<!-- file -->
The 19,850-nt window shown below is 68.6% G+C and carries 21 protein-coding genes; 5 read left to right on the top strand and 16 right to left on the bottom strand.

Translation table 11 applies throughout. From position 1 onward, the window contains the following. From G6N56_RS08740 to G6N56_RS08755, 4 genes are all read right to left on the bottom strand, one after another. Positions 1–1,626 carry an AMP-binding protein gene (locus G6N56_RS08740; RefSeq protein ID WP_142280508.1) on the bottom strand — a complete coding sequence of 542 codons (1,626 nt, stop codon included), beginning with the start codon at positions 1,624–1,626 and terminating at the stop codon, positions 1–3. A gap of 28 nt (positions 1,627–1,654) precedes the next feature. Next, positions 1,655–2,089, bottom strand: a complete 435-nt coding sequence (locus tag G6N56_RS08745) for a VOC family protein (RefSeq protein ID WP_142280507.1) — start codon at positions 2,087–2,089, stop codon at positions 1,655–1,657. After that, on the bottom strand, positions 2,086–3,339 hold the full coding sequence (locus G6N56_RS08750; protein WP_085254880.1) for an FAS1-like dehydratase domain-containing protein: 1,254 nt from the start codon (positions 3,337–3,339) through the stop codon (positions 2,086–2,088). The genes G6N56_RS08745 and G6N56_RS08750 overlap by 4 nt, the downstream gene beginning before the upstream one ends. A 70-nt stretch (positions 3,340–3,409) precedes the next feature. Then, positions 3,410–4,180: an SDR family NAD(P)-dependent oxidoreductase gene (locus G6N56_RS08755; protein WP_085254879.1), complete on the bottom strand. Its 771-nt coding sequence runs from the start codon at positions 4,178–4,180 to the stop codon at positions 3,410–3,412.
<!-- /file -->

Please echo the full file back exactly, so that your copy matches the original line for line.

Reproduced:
The 19,850-nt window shown below is 68.6% G+C and carries 21 protein-coding genes; 5 read left to right on the top strand and 16 right to left on the bottom strand.

Translation table 11 applies throughout. From position 1 onward, the window contains the following. From G6N56_RS08740 to G6N56_RS08755, 4 genes are all read right to left on the bottom strand, one after another. Positions 1–1,626 carry an AMP-binding protein gene (locus G6N56_RS08740; RefSeq protein ID WP_142280508.1) on the bottom strand — a complete coding sequence of 542 codons (1,626 nt, stop codon included), beginning with the start codon at positions 1,624–1,626 and terminating at the stop codon, positions 1–3. A gap of 28 nt (positions 1,627–1,654) precedes the next feature. Next, positions 1,655–2,089, bottom strand: a complete 435-nt coding sequence (locus tag G6N56_RS08745) for a VOC family protein (RefSeq protein ID WP_142280507.1) — start codon at positions 2,087–2,089, stop codon at positions 1,655–1,657. After that, on the bottom strand, positions 2,086–3,339 hold the full coding sequence (locus G6N56_RS08750; protein WP_085254880.1) for an FAS1-like dehydratase domain-containing protein: 1,254 nt from the start codon (positions 3,337–3,339) through the stop codon (positions 2,086–2,088). The genes G6N56_RS08745 and G6N56_RS08750 overlap by 4 nt, the downstream gene beginning before the upstream one ends. A 70-nt stretch (positions 3,340–3,409) precedes the next feature. Then, positions 3,410–4,180: an SDR family NAD(P)-dependent oxidoreductase gene (locus G6N56_RS08755; protein WP_085254879.1), complete on the bottom strand. Its 771-nt coding sequence runs from the start codon at positions 4,178–4,180 to the stop codon at positions 3,410–3,412.